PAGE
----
In thermodynamics, is specifc heat capacity of a substance considered a state function or a path function?

\(\color{red}{\text{Rebuttal in favour of state function}}\):-

Specific heat capacity is constant for a particular substance at a particular physical state and remains invariant until transition state (melting, evaporating, etc) is achieved.

\(\color{blue}{\text{Rebuttal in favour of path function}}\):-

Any type of heat is a path function and extensive property because it depends on path followed by system like flow of heat is unidirectional in nature spontaneously as it flows from high temperatures to low temperatures.

*Definitions used*:-

Specific heat capacity of a substance is the heat required to raise the temperature of \(1\) gram of a substance by \(1 K\).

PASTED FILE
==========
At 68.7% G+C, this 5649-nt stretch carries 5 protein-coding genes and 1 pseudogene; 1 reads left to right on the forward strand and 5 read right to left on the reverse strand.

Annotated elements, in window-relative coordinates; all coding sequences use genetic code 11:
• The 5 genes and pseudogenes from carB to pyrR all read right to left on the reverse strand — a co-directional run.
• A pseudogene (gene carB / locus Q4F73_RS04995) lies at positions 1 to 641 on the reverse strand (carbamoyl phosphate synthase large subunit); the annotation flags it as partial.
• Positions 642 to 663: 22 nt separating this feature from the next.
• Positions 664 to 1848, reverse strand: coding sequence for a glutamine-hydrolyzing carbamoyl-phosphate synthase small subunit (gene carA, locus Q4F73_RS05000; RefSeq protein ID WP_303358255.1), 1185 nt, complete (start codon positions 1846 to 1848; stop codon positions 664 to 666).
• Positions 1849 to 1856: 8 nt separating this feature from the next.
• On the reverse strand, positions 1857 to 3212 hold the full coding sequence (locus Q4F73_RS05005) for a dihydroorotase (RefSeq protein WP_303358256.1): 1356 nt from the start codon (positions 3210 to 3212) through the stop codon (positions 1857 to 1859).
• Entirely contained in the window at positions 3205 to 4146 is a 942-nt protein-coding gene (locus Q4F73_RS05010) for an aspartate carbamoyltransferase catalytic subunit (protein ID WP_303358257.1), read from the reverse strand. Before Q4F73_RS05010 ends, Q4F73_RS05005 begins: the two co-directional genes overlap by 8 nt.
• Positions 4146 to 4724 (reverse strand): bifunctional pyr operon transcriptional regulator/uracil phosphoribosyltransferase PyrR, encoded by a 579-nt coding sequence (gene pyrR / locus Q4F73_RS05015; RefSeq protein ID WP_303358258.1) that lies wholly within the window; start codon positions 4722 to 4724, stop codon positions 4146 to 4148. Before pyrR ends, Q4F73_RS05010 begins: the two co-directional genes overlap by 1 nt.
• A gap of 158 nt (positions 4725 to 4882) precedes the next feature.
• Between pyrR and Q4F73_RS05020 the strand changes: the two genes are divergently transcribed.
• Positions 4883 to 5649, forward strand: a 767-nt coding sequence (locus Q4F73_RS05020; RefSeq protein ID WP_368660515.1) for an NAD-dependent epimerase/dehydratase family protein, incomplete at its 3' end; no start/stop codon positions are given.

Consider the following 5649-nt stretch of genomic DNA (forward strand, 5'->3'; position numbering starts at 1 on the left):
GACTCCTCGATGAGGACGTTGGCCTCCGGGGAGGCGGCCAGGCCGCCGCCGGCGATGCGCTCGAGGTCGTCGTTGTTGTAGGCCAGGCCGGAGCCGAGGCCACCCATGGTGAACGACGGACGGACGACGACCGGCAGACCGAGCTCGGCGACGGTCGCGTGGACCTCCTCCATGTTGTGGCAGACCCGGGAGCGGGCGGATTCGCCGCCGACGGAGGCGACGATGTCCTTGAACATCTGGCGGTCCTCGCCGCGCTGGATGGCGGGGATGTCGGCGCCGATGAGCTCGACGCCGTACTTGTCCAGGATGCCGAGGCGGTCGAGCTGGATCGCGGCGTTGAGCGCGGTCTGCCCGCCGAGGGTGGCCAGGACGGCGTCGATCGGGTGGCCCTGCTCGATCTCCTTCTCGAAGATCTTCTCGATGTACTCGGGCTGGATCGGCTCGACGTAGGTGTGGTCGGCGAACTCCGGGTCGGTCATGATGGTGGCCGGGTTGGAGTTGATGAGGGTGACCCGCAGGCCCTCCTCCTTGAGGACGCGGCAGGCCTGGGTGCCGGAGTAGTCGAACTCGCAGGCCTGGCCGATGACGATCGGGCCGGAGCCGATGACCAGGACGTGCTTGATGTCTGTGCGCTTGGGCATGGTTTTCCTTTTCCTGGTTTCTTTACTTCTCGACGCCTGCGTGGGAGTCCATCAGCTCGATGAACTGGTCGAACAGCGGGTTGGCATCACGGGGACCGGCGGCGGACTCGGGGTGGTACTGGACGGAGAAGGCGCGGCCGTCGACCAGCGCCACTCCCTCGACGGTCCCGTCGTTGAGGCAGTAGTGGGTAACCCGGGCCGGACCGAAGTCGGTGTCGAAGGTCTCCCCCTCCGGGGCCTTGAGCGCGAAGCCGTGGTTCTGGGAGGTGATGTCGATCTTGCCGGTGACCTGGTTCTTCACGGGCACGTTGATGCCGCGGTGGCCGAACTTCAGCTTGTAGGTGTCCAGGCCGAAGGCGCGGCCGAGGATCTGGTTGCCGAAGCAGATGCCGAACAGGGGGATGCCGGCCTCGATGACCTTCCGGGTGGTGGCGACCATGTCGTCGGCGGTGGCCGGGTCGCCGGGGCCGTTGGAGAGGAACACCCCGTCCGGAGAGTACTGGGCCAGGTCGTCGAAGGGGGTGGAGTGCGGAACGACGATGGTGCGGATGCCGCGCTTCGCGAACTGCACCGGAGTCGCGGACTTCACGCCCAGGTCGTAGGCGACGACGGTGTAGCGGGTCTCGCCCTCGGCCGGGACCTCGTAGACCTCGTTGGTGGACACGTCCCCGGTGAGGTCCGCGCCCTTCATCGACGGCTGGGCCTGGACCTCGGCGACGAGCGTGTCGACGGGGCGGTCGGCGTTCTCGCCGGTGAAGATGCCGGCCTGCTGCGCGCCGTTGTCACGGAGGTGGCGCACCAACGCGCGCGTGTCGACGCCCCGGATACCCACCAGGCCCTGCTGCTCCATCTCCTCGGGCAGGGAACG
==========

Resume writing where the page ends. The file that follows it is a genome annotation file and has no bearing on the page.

State function is a thermodynamic function which is independent of the path taken anddepends only on the initial and final values . For example, displacement.

Path function is a thermodynamic function which is dependent of the path taken. For example, distance travelled.

No vote yet

1 vote

×

Problem Loading...

Note Loading...

Set Loading...

Easy Math Editor

`*italics*`

or`_italics_`

italics`**bold**`

or`__bold__`

boldNote: you must add a full line of space before and after lists for them to show up correctlyparagraph 1

paragraph 2

`[example link](https://brilliant.org)`

`> This is a quote`

Remember to wrap math in \( ... \) or \[ ... \] to ensure proper formatting.`2 \times 3`

`2^{34}`

`a_{i-1}`

`\frac{2}{3}`

`\sqrt{2}`

`\sum_{i=1}^3`

`\sin \theta`

`\boxed{123}`

## Comments

Sort by:

TopNewestWhy is it that when water is poured inside a rubber kettle and it put on top fire it does not melt?

Log in to reply

We just have to raise the temperature by 1 degrees and it can be done by many ways. So, according to me ,specific heat capacity is a state function.

Log in to reply

What is the specific heat capacity of water?

Log in to reply

4.2 J/g°C

Log in to reply